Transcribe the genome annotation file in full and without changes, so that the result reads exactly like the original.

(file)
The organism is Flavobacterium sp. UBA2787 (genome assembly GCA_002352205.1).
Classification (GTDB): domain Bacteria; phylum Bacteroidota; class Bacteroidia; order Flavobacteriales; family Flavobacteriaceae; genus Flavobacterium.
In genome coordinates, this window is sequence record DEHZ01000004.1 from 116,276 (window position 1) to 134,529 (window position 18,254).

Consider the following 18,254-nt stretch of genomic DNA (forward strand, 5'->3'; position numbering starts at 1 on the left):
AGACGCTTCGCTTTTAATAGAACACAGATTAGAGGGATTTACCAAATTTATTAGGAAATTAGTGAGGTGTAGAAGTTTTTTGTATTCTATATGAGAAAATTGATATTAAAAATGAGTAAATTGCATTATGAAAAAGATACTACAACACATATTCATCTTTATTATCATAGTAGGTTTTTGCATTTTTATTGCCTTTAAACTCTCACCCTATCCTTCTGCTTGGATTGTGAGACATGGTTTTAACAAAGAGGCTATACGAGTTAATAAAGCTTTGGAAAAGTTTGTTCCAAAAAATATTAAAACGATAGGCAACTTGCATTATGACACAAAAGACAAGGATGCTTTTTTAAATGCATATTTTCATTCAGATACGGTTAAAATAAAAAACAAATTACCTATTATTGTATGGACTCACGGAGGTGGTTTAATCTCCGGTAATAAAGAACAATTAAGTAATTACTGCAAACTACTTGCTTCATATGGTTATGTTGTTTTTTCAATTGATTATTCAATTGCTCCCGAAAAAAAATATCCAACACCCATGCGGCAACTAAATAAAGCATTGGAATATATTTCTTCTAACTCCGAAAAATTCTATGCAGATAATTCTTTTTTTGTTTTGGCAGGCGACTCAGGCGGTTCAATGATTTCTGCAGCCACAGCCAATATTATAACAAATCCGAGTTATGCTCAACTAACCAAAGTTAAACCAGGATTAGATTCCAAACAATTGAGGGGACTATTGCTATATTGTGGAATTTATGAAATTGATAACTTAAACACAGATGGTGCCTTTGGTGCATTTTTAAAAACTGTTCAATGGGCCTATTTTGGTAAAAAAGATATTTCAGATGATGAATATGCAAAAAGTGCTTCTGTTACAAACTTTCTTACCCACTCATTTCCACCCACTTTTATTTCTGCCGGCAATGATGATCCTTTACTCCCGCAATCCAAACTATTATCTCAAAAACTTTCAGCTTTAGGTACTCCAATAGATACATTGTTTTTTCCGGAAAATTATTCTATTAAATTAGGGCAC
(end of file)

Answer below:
The organism is Flavobacterium sp. UBA2787 (genome assembly GCA_002352205.1).
Classification (GTDB): domain Bacteria; phylum Bacteroidota; class Bacteroidia; order Flavobacteriales; family Flavobacteriaceae; genus Flavobacterium.
In genome coordinates, this window is sequence record DEHZ01000004.1 from 116,276 (window position 1) to 134,529 (window position 18,254).

Consider the following 18,254-nt stretch of genomic DNA (forward strand, 5'->3'; position numbering starts at 1 on the left):
AGACGCTTCGCTTTTAATAGAACACAGATTAGAGGGATTTACCAAATTTATTAGGAAATTAGTGAGGTGTAGAAGTTTTTTGTATTCTATATGAGAAAATTGATATTAAAAATGAGTAAATTGCATTATGAAAAAGATACTACAACACATATTCATCTTTATTATCATAGTAGGTTTTTGCATTTTTATTGCCTTTAAACTCTCACCCTATCCTTCTGCTTGGATTGTGAGACATGGTTTTAACAAAGAGGCTATACGAGTTAATAAAGCTTTGGAAAAGTTTGTTCCAAAAAATATTAAAACGATAGGCAACTTGCATTATGACACAAAAGACAAGGATGCTTTTTTAAATGCATATTTTCATTCAGATACGGTTAAAATAAAAAACAAATTACCTATTATTGTATGGACTCACGGAGGTGGTTTAATCTCCGGTAATAAAGAACAATTAAGTAATTACTGCAAACTACTTGCTTCATATGGTTATGTTGTTTTTTCAATTGATTATTCAATTGCTCCCGAAAAAAAATATCCAACACCCATGCGGCAACTAAATAAAGCATTGGAATATATTTCTTCTAACTCCGAAAAATTCTATGCAGATAATTCTTTTTTTGTTTTGGCAGGCGACTCAGGCGGTTCAATGATTTCTGCAGCCACAGCCAATATTATAACAAATCCGAGTTATGCTCAACTAACCAAAGTTAAACCAGGATTAGATTCCAAACAATTGAGGGGACTATTGCTATATTGTGGAATTTATGAAATTGATAACTTAAACACAGATGGTGCCTTTGGTGCATTTTTAAAAACTGTTCAATGGGCCTATTTTGGTAAAAAAGATATTTCAGATGATGAATATGCAAAAAGTGCTTCTGTTACAAACTTTCTTACCCACTCATTTCCACCCACTTTTATTTCTGCCGGCAATGATGATCCTTTACTCCCGCAATCCAAACTATTATCTCAAAAACTTTCAGCTTTAGGTACTCCAATAGATACATTGTTTTTTCCGGAAAATTATTCTATTAAATTAGGGCAC